The onset, severity and duration of red maple toxicosis depend on how many wilted leaves the horse ingests, but once signs of poisoning develop, odds for survival are poor.
Toxins in wilted and dried red maple (Acer rubrum) damage the hemoglobin in the horse’s red blood cells, leaving them unable to carry oxygen. The damaged blood cells may rupture, overwhelming the kidneys with waste products. If the horse loses red cells faster than they can be replaced, its tissues will be starved of oxygen, causing vital organs to fail. The onset, severity and duration of red maple toxicosis depend on how many wilted leaves the horse ingests, but once signs of poisoning develop, odds for survival are poor. Red maple poisoning is fatal in 60 to 70 percent of cases.
Most cases of this type of poisoning occur when horses eat dried green leaves from fallen red maple branches. After a limb or branch is blown down during a summer storm, for instance, its dried green leaves remain toxic for several weeks. Research has shown that horses ingesting dried red maple leaves at the rate of 3.0 grams/kg of their body weight---roughly one to two pounds for the average horse---will develop hemolysis and death.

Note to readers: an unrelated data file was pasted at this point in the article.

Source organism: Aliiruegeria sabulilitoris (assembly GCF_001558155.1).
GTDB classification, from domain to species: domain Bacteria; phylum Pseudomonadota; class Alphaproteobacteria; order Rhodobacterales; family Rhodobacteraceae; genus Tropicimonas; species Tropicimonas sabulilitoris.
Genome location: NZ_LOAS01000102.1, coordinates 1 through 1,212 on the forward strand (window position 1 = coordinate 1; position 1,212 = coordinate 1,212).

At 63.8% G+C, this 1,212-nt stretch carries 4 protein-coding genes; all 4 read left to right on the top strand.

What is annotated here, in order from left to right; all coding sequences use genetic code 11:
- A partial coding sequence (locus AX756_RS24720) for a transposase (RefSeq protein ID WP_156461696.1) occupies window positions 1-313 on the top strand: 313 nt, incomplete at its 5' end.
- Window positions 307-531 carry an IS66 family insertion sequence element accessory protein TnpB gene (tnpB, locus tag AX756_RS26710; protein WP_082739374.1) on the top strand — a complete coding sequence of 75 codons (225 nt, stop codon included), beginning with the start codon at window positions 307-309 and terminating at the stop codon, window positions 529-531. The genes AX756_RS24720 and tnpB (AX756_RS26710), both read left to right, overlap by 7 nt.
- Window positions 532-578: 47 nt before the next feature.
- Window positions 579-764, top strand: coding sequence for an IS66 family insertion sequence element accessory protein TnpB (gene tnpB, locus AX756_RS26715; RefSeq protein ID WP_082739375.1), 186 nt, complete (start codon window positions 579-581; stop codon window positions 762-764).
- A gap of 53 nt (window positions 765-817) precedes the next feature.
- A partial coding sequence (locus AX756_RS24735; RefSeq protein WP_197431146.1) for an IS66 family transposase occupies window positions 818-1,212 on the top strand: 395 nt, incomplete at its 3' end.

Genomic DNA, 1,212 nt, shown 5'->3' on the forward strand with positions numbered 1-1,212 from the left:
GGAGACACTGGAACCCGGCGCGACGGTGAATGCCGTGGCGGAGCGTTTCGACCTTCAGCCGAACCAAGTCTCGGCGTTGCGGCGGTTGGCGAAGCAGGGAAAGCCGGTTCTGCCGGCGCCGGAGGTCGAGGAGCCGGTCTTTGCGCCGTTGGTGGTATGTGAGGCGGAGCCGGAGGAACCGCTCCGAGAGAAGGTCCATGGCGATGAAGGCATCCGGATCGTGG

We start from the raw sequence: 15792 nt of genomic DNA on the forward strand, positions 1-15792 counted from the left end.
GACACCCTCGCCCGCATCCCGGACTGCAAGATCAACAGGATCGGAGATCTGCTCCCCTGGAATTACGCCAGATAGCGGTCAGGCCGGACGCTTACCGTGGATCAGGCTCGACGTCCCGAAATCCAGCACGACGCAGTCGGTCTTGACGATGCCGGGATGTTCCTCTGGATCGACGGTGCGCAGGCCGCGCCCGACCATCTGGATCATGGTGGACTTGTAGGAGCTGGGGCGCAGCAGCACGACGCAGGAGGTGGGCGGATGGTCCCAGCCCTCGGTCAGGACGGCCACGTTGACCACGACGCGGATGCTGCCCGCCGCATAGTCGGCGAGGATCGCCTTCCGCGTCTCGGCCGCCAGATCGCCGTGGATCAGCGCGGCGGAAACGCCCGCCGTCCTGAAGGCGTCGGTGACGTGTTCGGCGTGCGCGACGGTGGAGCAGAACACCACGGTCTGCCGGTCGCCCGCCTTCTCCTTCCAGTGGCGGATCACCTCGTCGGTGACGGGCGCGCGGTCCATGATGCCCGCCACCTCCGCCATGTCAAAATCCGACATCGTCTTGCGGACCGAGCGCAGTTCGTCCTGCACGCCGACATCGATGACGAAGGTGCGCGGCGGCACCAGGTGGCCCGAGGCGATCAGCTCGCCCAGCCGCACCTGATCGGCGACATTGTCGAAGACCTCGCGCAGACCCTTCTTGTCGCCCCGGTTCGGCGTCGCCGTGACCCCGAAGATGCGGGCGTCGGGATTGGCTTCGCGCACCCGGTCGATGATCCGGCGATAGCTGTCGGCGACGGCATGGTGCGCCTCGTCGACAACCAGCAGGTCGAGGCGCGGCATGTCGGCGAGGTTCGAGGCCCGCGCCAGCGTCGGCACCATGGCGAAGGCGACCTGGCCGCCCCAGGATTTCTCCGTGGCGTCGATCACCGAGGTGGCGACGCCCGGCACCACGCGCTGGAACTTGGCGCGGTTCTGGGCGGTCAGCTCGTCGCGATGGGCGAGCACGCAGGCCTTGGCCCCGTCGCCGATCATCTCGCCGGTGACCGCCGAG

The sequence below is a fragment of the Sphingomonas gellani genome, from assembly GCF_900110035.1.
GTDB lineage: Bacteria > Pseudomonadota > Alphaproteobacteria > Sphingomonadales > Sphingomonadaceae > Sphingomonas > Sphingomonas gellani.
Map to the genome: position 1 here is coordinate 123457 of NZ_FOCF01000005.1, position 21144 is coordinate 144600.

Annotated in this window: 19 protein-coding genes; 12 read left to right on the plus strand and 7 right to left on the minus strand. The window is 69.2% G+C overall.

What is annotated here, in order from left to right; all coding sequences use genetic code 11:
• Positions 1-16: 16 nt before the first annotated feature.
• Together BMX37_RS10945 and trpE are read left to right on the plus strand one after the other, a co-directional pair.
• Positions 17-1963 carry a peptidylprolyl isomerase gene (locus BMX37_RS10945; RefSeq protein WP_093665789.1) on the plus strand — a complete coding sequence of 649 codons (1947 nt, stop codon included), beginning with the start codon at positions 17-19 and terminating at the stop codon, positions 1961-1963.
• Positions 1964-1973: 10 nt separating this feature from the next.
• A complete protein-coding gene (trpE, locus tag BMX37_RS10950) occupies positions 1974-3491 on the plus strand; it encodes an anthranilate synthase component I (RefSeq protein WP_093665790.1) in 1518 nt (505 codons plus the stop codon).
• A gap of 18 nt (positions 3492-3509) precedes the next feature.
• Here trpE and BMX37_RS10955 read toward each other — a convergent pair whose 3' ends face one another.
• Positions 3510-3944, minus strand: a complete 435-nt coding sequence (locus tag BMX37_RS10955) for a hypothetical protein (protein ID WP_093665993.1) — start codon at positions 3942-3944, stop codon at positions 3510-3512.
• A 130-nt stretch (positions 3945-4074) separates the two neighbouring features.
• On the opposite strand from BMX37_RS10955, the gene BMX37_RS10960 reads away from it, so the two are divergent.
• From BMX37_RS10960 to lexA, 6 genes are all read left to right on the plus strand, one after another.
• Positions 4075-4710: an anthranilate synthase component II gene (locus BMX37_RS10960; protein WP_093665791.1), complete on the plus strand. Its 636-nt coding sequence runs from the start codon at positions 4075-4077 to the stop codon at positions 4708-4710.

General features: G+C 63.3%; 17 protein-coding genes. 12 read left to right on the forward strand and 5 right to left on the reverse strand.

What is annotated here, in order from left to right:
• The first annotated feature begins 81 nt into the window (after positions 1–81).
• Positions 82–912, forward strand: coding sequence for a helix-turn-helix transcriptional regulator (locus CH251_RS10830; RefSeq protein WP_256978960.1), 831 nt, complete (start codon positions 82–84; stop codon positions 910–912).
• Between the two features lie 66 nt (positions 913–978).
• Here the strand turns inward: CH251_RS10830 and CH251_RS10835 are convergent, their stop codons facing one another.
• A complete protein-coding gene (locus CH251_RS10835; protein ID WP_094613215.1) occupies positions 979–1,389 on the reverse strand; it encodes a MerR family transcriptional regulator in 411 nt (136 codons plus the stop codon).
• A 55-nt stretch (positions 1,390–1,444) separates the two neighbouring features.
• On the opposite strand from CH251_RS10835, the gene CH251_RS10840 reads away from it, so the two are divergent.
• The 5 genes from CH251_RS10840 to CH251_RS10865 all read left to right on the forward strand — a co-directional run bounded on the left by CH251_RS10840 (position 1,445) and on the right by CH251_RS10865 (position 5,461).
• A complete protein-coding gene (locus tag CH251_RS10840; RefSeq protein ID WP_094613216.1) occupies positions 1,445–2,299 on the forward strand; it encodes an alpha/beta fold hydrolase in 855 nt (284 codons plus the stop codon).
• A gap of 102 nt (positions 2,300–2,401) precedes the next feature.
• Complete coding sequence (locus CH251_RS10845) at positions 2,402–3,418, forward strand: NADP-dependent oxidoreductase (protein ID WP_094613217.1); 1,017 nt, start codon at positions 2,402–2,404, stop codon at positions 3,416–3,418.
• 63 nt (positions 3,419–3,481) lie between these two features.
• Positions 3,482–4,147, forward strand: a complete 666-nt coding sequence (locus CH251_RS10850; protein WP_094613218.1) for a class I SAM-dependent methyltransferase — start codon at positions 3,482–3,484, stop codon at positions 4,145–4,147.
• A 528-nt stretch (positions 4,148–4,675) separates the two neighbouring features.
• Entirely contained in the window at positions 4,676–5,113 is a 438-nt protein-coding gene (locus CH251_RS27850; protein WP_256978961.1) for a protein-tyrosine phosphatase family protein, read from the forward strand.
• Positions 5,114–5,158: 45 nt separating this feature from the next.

Likewise, leaves that naturally fall from red maple trees during the autumn can also be very toxic to horses and, therefore, must be removed from the pasture---or the horses moved to another area free of maples. And although red maple (Acer rubrum) is most commonly associated with poisoning in horses, the wilted leaves of silver maple (Acer saccharinum) and sugar maple (Acer saccharum) are also potentially toxic to horses, so should be treated similarly. Incidentally, in a research setting, horses fed fresh green leaves from red maple trees did not become ill.
Anthony Knight, BVSc, MS, DACVIM